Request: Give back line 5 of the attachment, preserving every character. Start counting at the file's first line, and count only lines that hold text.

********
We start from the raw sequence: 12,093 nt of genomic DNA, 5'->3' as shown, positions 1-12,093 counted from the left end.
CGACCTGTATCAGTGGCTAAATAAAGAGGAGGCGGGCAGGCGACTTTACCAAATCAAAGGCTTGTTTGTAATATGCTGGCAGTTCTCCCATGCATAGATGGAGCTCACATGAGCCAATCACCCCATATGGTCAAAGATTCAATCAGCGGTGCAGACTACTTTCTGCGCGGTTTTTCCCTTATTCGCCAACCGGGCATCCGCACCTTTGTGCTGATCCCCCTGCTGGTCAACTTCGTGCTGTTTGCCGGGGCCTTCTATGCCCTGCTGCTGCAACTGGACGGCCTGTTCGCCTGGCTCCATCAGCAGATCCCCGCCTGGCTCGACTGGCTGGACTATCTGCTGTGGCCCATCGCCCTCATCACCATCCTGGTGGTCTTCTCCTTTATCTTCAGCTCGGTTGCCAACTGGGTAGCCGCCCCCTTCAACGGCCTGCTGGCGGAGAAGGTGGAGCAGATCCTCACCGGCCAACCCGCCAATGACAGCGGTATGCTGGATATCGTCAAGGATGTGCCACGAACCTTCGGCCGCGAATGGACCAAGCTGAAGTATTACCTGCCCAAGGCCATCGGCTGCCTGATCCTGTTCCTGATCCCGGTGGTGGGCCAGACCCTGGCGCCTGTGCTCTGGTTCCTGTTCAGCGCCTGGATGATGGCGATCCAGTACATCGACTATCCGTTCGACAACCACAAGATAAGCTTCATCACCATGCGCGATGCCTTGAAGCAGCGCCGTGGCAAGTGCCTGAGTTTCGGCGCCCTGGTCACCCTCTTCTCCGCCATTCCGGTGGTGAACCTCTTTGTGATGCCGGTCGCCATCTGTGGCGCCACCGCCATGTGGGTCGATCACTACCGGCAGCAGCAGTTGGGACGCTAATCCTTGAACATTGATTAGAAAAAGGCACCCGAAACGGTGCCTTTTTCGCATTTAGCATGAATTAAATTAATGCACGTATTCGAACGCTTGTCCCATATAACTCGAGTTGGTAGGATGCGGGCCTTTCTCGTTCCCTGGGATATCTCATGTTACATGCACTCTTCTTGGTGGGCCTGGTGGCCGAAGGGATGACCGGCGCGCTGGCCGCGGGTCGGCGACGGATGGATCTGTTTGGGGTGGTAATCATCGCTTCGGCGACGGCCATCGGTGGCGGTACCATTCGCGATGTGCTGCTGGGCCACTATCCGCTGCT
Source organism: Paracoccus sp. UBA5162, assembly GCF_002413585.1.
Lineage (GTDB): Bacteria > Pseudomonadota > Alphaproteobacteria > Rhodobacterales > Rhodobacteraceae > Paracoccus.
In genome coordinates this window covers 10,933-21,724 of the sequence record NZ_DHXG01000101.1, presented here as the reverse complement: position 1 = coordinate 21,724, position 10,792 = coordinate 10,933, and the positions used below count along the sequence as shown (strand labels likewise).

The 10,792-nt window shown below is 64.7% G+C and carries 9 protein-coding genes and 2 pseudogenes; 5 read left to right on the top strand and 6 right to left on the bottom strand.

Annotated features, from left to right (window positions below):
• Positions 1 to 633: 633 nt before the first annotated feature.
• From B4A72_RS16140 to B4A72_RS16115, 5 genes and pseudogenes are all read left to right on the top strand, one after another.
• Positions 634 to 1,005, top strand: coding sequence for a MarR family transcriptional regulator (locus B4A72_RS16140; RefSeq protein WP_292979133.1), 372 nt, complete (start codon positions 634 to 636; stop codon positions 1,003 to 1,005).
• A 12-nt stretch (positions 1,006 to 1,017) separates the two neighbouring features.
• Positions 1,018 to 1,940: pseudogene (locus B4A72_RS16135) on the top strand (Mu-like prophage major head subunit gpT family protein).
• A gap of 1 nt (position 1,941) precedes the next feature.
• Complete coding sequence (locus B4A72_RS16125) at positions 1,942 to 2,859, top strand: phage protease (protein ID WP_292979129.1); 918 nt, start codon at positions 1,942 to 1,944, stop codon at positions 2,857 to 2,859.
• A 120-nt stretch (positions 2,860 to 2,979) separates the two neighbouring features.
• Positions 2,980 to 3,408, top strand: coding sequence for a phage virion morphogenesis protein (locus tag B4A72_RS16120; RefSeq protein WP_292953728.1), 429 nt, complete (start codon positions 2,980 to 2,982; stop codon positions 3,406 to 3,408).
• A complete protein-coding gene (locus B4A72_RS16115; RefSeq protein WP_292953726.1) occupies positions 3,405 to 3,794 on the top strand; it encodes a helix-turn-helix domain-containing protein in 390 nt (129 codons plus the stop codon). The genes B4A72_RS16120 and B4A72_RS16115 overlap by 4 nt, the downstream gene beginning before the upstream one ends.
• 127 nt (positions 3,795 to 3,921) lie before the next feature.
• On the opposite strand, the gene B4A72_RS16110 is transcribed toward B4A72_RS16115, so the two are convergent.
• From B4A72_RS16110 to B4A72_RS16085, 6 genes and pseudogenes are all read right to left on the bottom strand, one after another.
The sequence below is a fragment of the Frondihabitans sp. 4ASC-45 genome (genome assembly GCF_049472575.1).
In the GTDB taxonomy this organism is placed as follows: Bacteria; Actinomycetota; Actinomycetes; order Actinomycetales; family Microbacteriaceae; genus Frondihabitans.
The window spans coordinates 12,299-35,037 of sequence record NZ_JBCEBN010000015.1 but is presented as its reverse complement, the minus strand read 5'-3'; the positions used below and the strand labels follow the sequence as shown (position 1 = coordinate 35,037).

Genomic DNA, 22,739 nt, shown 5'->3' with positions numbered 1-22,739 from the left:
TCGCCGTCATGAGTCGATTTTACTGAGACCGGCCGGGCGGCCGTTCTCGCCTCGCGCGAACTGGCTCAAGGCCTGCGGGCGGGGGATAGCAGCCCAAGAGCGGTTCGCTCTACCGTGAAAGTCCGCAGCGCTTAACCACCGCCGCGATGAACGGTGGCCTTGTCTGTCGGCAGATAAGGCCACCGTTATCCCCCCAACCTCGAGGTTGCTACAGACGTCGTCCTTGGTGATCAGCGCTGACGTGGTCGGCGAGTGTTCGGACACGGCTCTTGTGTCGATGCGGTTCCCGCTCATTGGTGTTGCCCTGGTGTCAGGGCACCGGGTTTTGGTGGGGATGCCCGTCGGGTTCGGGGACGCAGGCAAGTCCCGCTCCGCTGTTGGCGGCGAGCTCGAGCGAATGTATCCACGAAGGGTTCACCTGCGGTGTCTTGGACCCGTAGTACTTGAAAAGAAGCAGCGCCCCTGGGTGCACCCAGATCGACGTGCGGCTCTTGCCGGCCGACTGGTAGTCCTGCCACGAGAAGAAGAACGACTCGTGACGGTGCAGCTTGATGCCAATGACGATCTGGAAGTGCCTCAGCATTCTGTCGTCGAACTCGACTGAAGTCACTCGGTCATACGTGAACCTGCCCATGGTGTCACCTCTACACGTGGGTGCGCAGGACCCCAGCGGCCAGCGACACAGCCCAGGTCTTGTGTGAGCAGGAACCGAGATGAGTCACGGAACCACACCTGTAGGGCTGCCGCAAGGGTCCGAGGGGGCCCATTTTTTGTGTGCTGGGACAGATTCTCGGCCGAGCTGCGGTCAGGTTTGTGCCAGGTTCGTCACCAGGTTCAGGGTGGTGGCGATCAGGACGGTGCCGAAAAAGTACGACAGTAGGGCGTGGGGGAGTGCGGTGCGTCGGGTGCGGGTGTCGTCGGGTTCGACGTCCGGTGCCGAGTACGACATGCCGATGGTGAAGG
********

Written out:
In genome coordinates this window covers 10,933-21,724 of the sequence record NZ_DHXG01000101.1, presented here as the reverse complement: position 1 = coordinate 21,724, position 10,792 = coordinate 10,933, and the positions used below count along the sequence as shown (strand labels likewise).